Infusing Technology for Guided Continuous Learning in a Large Gateway Course

Brenda Gunderson
By carefully selecting and interweaving technologies, instructors can guide large groups of students through challenging material in a way that feels highly personalized. The 1,500 students who enroll in Statistics 250 each semester eagerly engage with a suite of technologies that gives them multiple paths for developing, practicing, and testing their understanding of concepts and relationships.
 
  • SMART Presentation Tools: A tablet PC allows the instructor to make the problem solving process transparent and guide students to see connections to earlier material.
  • Lecture Capture Technology (UM Blue Review): Students can review recorded material multiple times.
  • Clickers: Difficult questions are paired with peer discussion.
  • PreLab Video Wrappers: Brief videos made with Jing teach a software feature or introduce an online learning resource.
  • Online Homework + e-Textbook: Assignments link to the relevant section of the e-textbook. Paperless homework is submitted automatically and returned quickly with tailored feedback from GSIs.
  • GTD™ Lists: Posted weekly, the Getting Things Done list itemizes what students can do to be better learners.
Together, these technologies let students discover new ways to understand the material. They can receive appropriate guidance both inside and outside the classroom, so that their learning is continuous, not a set of stop-and-go chunks. This innovation is flexible and readily extendable to many large gateway courses at our university and beyond.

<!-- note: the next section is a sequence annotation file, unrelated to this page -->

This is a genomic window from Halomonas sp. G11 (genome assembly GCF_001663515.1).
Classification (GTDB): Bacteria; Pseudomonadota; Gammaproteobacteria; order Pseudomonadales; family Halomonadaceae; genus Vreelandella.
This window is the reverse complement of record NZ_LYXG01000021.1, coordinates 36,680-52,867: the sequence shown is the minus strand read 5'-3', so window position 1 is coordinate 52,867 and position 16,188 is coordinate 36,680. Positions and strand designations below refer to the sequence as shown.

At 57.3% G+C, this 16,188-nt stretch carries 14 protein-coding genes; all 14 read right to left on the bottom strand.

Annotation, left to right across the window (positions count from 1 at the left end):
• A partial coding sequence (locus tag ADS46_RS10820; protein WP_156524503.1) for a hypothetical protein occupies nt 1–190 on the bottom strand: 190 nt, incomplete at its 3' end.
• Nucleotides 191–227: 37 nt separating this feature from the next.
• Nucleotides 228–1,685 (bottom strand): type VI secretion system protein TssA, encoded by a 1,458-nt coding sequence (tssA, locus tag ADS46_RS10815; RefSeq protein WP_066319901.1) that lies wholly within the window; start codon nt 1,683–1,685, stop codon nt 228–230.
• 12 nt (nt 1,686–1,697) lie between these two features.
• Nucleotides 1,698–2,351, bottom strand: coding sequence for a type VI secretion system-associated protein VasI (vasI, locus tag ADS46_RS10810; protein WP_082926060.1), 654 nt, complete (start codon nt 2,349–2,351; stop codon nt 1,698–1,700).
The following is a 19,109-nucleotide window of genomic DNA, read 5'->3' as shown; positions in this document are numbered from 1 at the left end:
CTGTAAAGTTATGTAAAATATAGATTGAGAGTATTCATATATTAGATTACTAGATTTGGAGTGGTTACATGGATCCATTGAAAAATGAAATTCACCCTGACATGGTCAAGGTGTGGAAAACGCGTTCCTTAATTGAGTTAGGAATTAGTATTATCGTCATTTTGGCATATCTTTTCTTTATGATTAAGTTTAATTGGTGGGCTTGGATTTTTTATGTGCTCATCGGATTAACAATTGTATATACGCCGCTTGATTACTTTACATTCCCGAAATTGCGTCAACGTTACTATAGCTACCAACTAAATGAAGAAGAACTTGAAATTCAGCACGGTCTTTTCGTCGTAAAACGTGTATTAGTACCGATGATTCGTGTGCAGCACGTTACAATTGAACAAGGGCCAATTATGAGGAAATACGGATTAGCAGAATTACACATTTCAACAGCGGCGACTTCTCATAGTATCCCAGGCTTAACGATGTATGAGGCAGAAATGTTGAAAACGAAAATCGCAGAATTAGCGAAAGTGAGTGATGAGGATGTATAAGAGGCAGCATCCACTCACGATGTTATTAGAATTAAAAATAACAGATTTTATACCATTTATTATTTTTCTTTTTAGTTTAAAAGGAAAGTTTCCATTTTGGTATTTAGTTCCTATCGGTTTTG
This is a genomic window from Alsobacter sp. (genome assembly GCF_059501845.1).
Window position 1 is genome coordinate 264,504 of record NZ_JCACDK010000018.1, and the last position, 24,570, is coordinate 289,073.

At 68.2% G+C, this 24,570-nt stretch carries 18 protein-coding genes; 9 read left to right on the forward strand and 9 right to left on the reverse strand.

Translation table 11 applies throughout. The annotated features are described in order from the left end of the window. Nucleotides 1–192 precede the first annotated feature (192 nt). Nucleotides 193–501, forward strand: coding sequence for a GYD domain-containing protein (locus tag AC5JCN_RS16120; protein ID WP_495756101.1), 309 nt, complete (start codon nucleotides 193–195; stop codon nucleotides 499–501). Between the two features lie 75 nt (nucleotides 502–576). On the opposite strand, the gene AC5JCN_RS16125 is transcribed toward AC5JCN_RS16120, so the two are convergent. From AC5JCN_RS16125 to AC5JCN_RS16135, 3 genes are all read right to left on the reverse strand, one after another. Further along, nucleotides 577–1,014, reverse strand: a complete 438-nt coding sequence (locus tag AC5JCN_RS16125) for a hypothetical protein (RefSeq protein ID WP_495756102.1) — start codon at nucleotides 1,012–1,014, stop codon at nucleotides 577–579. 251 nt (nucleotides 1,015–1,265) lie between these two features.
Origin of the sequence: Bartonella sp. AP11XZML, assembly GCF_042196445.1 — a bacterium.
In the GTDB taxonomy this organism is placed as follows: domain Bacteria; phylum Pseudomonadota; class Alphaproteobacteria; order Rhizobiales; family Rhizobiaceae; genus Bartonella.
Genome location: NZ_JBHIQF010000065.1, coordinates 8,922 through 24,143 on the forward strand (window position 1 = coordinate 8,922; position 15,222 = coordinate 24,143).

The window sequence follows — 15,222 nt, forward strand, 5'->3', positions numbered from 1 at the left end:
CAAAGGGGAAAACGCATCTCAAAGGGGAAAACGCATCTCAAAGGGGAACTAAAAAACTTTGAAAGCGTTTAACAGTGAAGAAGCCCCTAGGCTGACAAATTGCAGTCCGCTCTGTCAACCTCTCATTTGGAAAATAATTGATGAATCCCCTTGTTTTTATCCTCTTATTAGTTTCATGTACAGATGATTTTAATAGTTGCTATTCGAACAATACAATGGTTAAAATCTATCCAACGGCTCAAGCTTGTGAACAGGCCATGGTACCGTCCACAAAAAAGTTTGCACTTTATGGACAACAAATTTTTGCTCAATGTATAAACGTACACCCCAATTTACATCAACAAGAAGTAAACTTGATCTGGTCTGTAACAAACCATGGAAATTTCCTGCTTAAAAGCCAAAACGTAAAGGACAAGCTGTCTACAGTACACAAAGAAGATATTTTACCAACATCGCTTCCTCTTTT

Student Comments

“The integration of technology in the classroom helped make the class feel smaller and more manageable.”
 
“The pre-lab instructional videos, along with the multiple applets really help you to visualize the concepts.”
 
The extensive online homework assignments are “convenient to access and require you to both mathematically and visually demonstrate the knowledge we learn in class.”
 
iTunesU “gives me instant access to explanations of difficult content, a sort of ‘on-demand’ office hours that helps me better prepare for exams.”
 
“The many technologies [used] nicely complement each other, allowing students to quickly grasp key concepts and make concrete what before seemed abstract.”
 
“Notably, the online homework tool allows graduate student instructors to provide feedback on individual responses, [commenting] on what error students made in their logic and how to think about the question in the future. I find this immensely valuable, as it allows students to quickly identify and understand their mistakes.”
 
“Lecture teaches how to apply an equation to a problem. Lab teaches us how to make the computer do it, and our online homework mixes the two.”
 
Above photo:
Brenda Gunderson (Statistics)
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